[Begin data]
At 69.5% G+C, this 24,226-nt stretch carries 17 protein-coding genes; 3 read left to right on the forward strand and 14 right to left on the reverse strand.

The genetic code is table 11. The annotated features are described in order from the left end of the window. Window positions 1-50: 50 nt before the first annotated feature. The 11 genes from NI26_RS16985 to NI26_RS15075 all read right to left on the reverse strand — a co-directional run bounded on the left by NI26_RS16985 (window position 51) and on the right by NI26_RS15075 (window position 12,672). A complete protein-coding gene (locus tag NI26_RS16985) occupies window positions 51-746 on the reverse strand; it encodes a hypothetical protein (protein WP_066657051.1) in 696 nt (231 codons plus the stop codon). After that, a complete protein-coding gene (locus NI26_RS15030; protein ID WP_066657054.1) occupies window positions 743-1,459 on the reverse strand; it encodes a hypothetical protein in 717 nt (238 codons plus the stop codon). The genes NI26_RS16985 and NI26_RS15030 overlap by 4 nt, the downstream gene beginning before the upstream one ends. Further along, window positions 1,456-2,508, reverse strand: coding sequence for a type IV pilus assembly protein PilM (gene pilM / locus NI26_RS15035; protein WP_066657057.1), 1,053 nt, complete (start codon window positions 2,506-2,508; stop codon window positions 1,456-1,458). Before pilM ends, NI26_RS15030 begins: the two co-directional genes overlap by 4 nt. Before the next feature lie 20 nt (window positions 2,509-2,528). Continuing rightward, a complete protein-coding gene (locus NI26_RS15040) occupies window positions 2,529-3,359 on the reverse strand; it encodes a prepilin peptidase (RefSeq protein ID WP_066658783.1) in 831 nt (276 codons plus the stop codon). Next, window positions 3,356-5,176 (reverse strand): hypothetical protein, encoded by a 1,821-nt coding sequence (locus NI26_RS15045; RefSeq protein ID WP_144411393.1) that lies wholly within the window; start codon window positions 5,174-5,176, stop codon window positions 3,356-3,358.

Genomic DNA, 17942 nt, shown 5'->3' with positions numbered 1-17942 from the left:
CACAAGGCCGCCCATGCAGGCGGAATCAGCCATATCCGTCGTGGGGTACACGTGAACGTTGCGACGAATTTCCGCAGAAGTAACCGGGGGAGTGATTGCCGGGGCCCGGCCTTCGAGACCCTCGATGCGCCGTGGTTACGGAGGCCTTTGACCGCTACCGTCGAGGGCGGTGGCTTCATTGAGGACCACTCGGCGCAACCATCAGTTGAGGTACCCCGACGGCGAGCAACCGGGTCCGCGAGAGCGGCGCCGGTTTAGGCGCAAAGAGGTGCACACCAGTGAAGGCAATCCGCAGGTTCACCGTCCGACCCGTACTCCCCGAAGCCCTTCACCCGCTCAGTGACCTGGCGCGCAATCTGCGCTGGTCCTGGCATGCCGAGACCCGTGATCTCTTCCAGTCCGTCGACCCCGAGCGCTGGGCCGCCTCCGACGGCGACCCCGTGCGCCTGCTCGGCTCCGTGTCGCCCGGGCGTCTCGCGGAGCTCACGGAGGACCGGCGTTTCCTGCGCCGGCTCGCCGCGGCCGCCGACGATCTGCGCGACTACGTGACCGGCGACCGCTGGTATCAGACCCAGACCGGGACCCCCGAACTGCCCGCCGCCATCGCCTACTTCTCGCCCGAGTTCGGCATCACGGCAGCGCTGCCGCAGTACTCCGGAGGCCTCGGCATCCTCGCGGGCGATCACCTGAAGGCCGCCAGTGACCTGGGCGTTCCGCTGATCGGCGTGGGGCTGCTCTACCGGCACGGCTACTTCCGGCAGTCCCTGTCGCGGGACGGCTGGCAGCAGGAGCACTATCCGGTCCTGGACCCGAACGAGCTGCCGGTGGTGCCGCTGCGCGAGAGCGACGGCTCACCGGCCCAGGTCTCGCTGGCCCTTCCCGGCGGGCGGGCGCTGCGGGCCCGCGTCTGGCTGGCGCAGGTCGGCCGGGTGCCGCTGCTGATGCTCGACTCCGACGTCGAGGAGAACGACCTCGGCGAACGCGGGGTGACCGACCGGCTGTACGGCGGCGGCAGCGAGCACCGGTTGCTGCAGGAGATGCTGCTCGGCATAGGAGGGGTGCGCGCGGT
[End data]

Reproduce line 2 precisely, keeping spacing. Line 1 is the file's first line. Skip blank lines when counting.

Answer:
The genetic code is table 11. The annotated features are described in order from the left end of the window. Window positions 1-50: 50 nt before the first annotated feature. The 11 genes from NI26_RS16985 to NI26_RS15075 all read right to left on the reverse strand — a co-directional run bounded on the left by NI26_RS16985 (window position 51) and on the right by NI26_RS15075 (window position 12,672). A complete protein-coding gene (locus tag NI26_RS16985) occupies window positions 51-746 on the reverse strand; it encodes a hypothetical protein (protein WP_066657051.1) in 696 nt (231 codons plus the stop codon). After that, a complete protein-coding gene (locus NI26_RS15030; protein ID WP_066657054.1) occupies window positions 743-1,459 on the reverse strand; it encodes a hypothetical protein in 717 nt (238 codons plus the stop codon). The genes NI26_RS16985 and NI26_RS15030 overlap by 4 nt, the downstream gene beginning before the upstream one ends. Further along, window positions 1,456-2,508, reverse strand: coding sequence for a type IV pilus assembly protein PilM (gene pilM / locus NI26_RS15035; protein WP_066657057.1), 1,053 nt, complete (start codon window positions 2,506-2,508; stop codon window positions 1,456-1,458). Before pilM ends, NI26_RS15030 begins: the two co-directional genes overlap by 4 nt. Before the next feature lie 20 nt (window positions 2,509-2,528). Continuing rightward, a complete protein-coding gene (locus NI26_RS15040) occupies window positions 2,529-3,359 on the reverse strand; it encodes a prepilin peptidase (RefSeq protein ID WP_066658783.1) in 831 nt (276 codons plus the stop codon). Next, window positions 3,356-5,176 (reverse strand): hypothetical protein, encoded by a 1,821-nt coding sequence (locus NI26_RS15045; RefSeq protein ID WP_144411393.1) that lies wholly within the window; start codon window positions 5,174-5,176, stop codon window positions 3,356-3,358.